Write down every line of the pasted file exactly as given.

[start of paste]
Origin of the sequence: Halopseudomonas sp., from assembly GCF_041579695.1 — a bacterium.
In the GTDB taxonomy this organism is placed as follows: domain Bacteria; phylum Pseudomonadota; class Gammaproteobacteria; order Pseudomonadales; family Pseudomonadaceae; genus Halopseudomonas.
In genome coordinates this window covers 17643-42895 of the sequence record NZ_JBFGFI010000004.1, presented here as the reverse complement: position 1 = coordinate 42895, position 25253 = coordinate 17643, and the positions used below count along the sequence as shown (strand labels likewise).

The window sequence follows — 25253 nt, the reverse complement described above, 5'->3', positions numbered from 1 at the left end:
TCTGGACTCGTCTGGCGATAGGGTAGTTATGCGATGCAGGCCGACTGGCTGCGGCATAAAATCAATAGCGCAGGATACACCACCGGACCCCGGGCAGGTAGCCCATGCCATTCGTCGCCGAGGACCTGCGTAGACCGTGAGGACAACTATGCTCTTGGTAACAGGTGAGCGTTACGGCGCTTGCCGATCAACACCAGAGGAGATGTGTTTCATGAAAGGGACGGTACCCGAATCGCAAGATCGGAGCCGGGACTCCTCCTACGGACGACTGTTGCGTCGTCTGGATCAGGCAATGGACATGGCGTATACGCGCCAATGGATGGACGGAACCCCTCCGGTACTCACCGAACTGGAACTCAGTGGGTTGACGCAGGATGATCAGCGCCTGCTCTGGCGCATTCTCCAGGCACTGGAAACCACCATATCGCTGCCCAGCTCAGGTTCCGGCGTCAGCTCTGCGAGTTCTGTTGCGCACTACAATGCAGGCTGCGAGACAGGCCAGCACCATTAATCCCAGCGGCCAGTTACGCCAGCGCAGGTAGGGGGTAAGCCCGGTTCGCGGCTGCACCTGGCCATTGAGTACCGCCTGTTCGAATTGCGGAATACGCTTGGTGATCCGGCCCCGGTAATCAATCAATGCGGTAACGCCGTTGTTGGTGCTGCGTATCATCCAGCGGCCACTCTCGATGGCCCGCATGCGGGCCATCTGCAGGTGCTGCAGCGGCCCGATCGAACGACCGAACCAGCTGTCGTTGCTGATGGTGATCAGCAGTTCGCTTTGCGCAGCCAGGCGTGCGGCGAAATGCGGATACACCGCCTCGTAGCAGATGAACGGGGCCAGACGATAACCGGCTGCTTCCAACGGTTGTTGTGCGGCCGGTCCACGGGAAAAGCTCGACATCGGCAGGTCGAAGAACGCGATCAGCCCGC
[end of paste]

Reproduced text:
Origin of the sequence: Halopseudomonas sp., from assembly GCF_041579695.1 — a bacterium.
In the GTDB taxonomy this organism is placed as follows: domain Bacteria; phylum Pseudomonadota; class Gammaproteobacteria; order Pseudomonadales; family Pseudomonadaceae; genus Halopseudomonas.
In genome coordinates this window covers 17643-42895 of the sequence record NZ_JBFGFI010000004.1, presented here as the reverse complement: position 1 = coordinate 42895, position 25253 = coordinate 17643, and the positions used below count along the sequence as shown (strand labels likewise).

The window sequence follows — 25253 nt, the reverse complement described above, 5'->3', positions numbered from 1 at the left end:
TCTGGACTCGTCTGGCGATAGGGTAGTTATGCGATGCAGGCCGACTGGCTGCGGCATAAAATCAATAGCGCAGGATACACCACCGGACCCCGGGCAGGTAGCCCATGCCATTCGTCGCCGAGGACCTGCGTAGACCGTGAGGACAACTATGCTCTTGGTAACAGGTGAGCGTTACGGCGCTTGCCGATCAACACCAGAGGAGATGTGTTTCATGAAAGGGACGGTACCCGAATCGCAAGATCGGAGCCGGGACTCCTCCTACGGACGACTGTTGCGTCGTCTGGATCAGGCAATGGACATGGCGTATACGCGCCAATGGATGGACGGAACCCCTCCGGTACTCACCGAACTGGAACTCAGTGGGTTGACGCAGGATGATCAGCGCCTGCTCTGGCGCATTCTCCAGGCACTGGAAACCACCATATCGCTGCCCAGCTCAGGTTCCGGCGTCAGCTCTGCGAGTTCTGTTGCGCACTACAATGCAGGCTGCGAGACAGGCCAGCACCATTAATCCCAGCGGCCAGTTACGCCAGCGCAGGTAGGGGGTAAGCCCGGTTCGCGGCTGCACCTGGCCATTGAGTACCGCCTGTTCGAATTGCGGAATACGCTTGGTGATCCGGCCCCGGTAATCAATCAATGCGGTAACGCCGTTGTTGGTGCTGCGTATCATCCAGCGGCCACTCTCGATGGCCCGCATGCGGGCCATCTGCAGGTGCTGCAGCGGCCCGATCGAACGACCGAACCAGCTGTCGTTGCTGATGGTGATCAGCAGTTCGCTTTGCGCAGCCAGGCGTGCGGCGAAATGCGGATACACCGCCTCGTAGCAGATGAACGGGGCCAGACGATAACCGGCTGCTTCCAACGGTTGTTGTGCGGCCGGTCCACGGGAAAAGCTCGACATCGGCAGGTCGAAGAACGCGATCAGCCCGC